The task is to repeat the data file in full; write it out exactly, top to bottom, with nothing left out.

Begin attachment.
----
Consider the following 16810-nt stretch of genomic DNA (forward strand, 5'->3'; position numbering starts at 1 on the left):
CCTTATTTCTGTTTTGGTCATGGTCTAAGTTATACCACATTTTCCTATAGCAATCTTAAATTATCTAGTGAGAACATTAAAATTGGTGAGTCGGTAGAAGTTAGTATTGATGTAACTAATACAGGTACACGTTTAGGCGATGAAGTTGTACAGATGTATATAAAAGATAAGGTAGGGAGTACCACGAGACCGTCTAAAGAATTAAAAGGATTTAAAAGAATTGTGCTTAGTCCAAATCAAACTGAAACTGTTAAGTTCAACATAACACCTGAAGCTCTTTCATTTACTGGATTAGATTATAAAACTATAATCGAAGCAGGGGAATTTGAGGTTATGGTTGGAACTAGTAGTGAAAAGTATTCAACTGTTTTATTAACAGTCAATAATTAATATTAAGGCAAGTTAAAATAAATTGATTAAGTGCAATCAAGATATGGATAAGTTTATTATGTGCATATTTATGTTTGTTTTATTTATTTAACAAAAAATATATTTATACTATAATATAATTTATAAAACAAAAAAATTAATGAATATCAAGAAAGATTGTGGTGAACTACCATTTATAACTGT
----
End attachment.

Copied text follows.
Consider the following 16810-nt stretch of genomic DNA (forward strand, 5'->3'; position numbering starts at 1 on the left):
CCTTATTTCTGTTTTGGTCATGGTCTAAGTTATACCACATTTTCCTATAGCAATCTTAAATTATCTAGTGAGAACATTAAAATTGGTGAGTCGGTAGAAGTTAGTATTGATGTAACTAATACAGGTACACGTTTAGGCGATGAAGTTGTACAGATGTATATAAAAGATAAGGTAGGGAGTACCACGAGACCGTCTAAAGAATTAAAAGGATTTAAAAGAATTGTGCTTAGTCCAAATCAAACTGAAACTGTTAAGTTCAACATAACACCTGAAGCTCTTTCATTTACTGGATTAGATTATAAAACTATAATCGAAGCAGGGGAATTTGAGGTTATGGTTGGAACTAGTAGTGAAAAGTATTCAACTGTTTTATTAACAGTCAATAATTAATATTAAGGCAAGTTAAAATAAATTGATTAAGTGCAATCAAGATATGGATAAGTTTATTATGTGCATATTTATGTTTGTTTTATTTATTTAACAAAAAATATATTTATACTATAATATAATTTATAAAACAAAAAAATTAATGAATATCAAGAAAGATTGTGGTGAACTACCATTTATAACTGT